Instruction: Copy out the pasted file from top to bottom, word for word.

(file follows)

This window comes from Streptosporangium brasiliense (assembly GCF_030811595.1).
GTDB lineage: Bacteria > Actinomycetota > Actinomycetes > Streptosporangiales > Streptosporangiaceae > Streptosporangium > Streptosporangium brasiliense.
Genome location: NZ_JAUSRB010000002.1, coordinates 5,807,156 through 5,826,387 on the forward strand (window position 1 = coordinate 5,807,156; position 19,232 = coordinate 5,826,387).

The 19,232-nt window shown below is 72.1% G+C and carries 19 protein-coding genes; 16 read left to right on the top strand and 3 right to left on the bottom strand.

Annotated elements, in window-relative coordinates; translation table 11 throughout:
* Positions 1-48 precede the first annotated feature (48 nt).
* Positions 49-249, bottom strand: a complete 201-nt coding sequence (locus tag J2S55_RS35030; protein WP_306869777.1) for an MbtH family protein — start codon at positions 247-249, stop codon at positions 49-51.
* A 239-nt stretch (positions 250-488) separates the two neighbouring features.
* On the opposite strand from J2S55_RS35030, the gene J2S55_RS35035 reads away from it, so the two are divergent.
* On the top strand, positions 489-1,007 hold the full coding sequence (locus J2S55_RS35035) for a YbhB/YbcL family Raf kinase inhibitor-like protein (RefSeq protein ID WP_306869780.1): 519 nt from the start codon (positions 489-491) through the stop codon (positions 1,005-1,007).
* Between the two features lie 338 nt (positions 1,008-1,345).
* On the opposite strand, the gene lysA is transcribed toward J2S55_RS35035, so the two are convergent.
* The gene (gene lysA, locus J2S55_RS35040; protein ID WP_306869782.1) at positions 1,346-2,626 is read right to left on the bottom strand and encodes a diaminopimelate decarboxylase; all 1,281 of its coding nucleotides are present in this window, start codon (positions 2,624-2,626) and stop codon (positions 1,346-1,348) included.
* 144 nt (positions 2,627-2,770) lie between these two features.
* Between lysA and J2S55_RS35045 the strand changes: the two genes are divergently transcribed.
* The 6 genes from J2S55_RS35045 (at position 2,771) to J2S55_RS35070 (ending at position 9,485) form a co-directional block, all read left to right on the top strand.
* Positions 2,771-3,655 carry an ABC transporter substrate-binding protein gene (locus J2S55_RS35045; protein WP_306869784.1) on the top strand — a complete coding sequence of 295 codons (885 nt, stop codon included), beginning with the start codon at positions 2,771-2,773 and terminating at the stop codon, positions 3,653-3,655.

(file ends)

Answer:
This window comes from Streptosporangium brasiliense (assembly GCF_030811595.1).
GTDB lineage: Bacteria > Actinomycetota > Actinomycetes > Streptosporangiales > Streptosporangiaceae > Streptosporangium > Streptosporangium brasiliense.
Genome location: NZ_JAUSRB010000002.1, coordinates 5,807,156 through 5,826,387 on the forward strand (window position 1 = coordinate 5,807,156; position 19,232 = coordinate 5,826,387).

The 19,232-nt window shown below is 72.1% G+C and carries 19 protein-coding genes; 16 read left to right on the top strand and 3 right to left on the bottom strand.

Annotated elements, in window-relative coordinates; translation table 11 throughout:
* Positions 1-48 precede the first annotated feature (48 nt).
* Positions 49-249, bottom strand: a complete 201-nt coding sequence (locus tag J2S55_RS35030; protein WP_306869777.1) for an MbtH family protein — start codon at positions 247-249, stop codon at positions 49-51.
* A 239-nt stretch (positions 250-488) separates the two neighbouring features.
* On the opposite strand from J2S55_RS35030, the gene J2S55_RS35035 reads away from it, so the two are divergent.
* On the top strand, positions 489-1,007 hold the full coding sequence (locus J2S55_RS35035) for a YbhB/YbcL family Raf kinase inhibitor-like protein (RefSeq protein ID WP_306869780.1): 519 nt from the start codon (positions 489-491) through the stop codon (positions 1,005-1,007).
* Between the two features lie 338 nt (positions 1,008-1,345).
* On the opposite strand, the gene lysA is transcribed toward J2S55_RS35035, so the two are convergent.
* The gene (gene lysA, locus J2S55_RS35040; protein ID WP_306869782.1) at positions 1,346-2,626 is read right to left on the bottom strand and encodes a diaminopimelate decarboxylase; all 1,281 of its coding nucleotides are present in this window, start codon (positions 2,624-2,626) and stop codon (positions 1,346-1,348) included.
* 144 nt (positions 2,627-2,770) lie between these two features.
* Between lysA and J2S55_RS35045 the strand changes: the two genes are divergently transcribed.
* The 6 genes from J2S55_RS35045 (at position 2,771) to J2S55_RS35070 (ending at position 9,485) form a co-directional block, all read left to right on the top strand.
* Positions 2,771-3,655 carry an ABC transporter substrate-binding protein gene (locus J2S55_RS35045; protein WP_306869784.1) on the top strand — a complete coding sequence of 295 codons (885 nt, stop codon included), beginning with the start codon at positions 2,771-2,773 and terminating at the stop codon, positions 3,653-3,655.